43. 43. Cosgriff S, Chintakayala K, Chim YTA, Chen X, Allen S, Lovering AL, et al. Dimerization and DNA-dependent aggregation of the Escherichia coli nucleoid protein and chaperone CbpA. Molecular Microbiology. 2010;77(5):1289–300. WOS:000281287200017. pmid:20633229
  44. 44. Morett E, Saab-Rincon G, Olvera L, Olvera M, Flores H, Grande R. Sensitive genome-wide screen for low secondary enzymatic activities: The YjbQ family shows thiamin phosphate synthase activity. Journal of Molecular Biology. 2008;376(3):839–53. WOS:000253354900020. pmid:18178222
  45. 45. Lanciano P, Vergnes A, Grimaldi S, Guigliarelli B, Magalon A. Biogenesis of a respiratory complex is orchestrated by a single accessory protein. Journal of Biological Chemistry. 2007;282(24):17468–74. WOS:000247084500017. pmid:17442677
  46. 46. Fogg PCM, Rigden DJ, Saunders JR, McCarthy AJ, Allison HE. Characterization of the relationship between integrase, excisionase and antirepressor activities associated with a superinfecting Shiga toxin encoding bacteriophage. Nucleic Acids Research. 2011;39(6):2116–29. WOS:000289166400020. pmid:21062824
  47. 47. Yang SK, Eckmann L, Panja A, Kagnoff MF. Differential and regulated expression of C-X-C, C-C, and C-chemokines by human colon epithelial cells. Gastroenterology. 1997;113(4):1214–23. pmid:9322516.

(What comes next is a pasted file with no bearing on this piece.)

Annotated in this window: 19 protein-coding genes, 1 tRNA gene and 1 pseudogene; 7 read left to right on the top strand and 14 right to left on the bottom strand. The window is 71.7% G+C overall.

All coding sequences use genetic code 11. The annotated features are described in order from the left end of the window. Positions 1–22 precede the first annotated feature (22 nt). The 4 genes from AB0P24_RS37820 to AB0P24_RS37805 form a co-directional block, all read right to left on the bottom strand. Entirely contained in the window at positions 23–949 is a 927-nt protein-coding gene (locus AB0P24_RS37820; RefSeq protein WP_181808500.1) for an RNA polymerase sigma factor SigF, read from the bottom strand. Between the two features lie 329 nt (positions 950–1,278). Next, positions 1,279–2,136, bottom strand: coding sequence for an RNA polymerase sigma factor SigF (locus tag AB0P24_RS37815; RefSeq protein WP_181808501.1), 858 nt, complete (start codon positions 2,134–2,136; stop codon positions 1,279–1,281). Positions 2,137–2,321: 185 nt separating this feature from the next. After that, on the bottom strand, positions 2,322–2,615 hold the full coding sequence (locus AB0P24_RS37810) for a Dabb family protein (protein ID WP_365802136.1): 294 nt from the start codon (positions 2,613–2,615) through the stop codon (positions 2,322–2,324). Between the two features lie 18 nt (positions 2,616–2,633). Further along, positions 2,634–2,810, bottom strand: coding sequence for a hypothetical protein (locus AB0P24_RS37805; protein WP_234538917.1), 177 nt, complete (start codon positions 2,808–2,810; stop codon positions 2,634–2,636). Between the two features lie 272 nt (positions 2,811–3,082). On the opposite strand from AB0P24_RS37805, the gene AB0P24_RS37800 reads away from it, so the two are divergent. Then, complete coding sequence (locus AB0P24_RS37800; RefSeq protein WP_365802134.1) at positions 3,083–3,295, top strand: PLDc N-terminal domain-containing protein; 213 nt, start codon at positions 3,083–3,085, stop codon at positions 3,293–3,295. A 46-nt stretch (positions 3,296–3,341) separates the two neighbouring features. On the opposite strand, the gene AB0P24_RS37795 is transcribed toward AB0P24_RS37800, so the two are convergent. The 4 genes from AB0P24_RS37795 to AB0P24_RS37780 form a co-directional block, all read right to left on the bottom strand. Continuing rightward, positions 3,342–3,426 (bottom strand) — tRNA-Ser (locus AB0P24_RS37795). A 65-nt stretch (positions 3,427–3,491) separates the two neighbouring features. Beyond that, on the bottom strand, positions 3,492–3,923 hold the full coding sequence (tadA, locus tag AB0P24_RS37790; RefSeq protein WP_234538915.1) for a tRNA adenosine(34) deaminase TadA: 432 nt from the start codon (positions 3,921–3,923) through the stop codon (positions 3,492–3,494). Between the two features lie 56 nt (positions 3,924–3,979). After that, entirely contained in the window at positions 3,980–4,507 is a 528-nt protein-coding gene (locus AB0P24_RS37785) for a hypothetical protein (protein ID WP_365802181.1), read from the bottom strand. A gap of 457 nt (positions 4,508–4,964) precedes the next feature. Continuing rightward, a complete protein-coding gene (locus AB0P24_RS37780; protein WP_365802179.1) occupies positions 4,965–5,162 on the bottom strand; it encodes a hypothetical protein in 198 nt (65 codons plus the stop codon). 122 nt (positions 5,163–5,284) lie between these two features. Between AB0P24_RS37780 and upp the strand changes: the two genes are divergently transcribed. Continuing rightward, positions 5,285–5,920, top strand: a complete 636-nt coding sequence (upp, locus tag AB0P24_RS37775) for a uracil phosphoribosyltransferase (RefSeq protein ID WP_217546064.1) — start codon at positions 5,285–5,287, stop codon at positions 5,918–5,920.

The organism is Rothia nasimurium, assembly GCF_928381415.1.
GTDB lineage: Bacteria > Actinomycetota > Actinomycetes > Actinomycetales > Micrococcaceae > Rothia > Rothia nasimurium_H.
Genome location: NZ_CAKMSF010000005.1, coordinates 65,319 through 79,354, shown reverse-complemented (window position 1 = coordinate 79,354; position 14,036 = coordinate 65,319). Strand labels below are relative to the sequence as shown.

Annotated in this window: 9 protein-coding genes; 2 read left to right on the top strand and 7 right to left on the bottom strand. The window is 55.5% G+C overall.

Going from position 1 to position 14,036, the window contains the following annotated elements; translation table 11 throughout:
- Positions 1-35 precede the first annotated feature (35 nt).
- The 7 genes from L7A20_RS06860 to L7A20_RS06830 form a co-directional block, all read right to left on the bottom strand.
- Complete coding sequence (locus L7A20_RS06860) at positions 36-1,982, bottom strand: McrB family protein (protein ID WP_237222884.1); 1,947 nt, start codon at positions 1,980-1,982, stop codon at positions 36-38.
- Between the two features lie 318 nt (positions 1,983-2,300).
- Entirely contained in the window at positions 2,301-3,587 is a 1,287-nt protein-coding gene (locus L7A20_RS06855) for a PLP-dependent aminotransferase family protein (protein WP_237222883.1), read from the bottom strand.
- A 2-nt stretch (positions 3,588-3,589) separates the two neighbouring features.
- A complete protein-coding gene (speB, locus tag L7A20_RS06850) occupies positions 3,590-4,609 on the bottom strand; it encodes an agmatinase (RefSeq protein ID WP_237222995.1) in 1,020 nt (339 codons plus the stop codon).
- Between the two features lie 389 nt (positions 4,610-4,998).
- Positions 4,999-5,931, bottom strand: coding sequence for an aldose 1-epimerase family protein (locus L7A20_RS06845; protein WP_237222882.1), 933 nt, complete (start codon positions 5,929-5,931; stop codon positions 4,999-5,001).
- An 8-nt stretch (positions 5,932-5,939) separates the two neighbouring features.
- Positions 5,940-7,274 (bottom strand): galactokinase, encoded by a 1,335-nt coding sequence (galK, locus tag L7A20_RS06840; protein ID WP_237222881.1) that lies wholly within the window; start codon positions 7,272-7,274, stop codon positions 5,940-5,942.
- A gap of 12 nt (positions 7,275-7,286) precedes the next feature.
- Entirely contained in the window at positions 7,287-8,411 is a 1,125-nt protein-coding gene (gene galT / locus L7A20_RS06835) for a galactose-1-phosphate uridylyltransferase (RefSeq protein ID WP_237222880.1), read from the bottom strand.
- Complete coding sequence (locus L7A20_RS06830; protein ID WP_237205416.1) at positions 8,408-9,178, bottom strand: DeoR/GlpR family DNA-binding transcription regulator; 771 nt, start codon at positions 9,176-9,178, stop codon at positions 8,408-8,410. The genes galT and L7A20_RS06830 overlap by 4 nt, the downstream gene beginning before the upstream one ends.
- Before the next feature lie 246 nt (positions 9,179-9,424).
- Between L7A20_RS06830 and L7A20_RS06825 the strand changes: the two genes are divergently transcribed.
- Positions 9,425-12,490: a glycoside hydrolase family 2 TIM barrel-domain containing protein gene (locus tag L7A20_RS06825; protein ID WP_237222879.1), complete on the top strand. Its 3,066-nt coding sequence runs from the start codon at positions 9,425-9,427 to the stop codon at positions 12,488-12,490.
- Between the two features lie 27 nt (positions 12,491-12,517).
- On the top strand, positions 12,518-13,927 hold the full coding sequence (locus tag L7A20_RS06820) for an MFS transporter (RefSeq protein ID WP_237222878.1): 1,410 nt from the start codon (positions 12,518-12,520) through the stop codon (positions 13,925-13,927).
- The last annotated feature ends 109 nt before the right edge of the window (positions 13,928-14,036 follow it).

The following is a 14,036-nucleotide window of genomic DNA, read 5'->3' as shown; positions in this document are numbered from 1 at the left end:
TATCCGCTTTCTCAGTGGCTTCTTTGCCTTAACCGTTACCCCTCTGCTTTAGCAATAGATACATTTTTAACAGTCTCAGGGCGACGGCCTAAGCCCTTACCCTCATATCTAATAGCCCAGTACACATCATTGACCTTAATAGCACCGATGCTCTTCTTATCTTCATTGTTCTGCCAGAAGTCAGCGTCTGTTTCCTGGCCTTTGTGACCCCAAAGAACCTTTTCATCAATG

48. 48. Yamamoto M, Yamazaki S, Uematsu S, Sato S, Hemmi H, Hoshino K, et al. Regulation of Toll/IL-1-receptor-mediated gene expression by the inducible nuclear protein I kappa B zeta. Nature. 2004;430(6996):218–22. WOS:000222470600046. pmid:15241416
  49. 49. Fluhrer R, Grammer G, Israel L, Condron MM, Haffner C, Friedmann E, et al. A gamma-secretase-like intramembrane cleavage of TNF alpha by the GxGD aspartyl protease SPPL2b. Nature Cell Biology. 2006;8(8):894–U175. WOS:000239423000022. pmid:16829951
  50. 50. Roche JK, Keepers TR, Gross LK, Seaner RM, Obrig TG. CXCL1/KC and CXCL2/MIP-2 are critical effectors and potential targets for therapy of Escherichia coli O157: H7-associated renal inflammation. American Journal of Pathology. 2007;170(2):526–37. WOS:000243951000012. pmid:17255321
  51. 51. Gao N, Hibi Y, Cueno M, Asamitsu K, Okamoto T. A-kinase-interacting Protein 1 (AKIP1) Acts as a Molecular Determinant of PKA in NF-kappa B Signaling. Journal of Biological Chemistry. 2010;285(36):28097–104. WOS:000288742300008. pmid:20562110
  52. 52. M'Bika JP, Baudouin F, Courty J, Achour A. Host factor pleiotrophin induces human immunodeficiency virus type 1 replication associated with inflammatory cytokine expression. Journal of General Virology. 2010;91:1346–53. WOS:000277761100030. pmid:20032204
  53. 53. Rosenberger CM, Podyminogin RL, Navarro G, Zhao G-W, Askovich PS, Weiss MJ, et al. miR-451 Regulates Dendritic Cell Cytokine Responses to Influenza Infection. Journal of Immunology. 2012;189(12):5965–75. WOS:000311995800052. pmid:23169590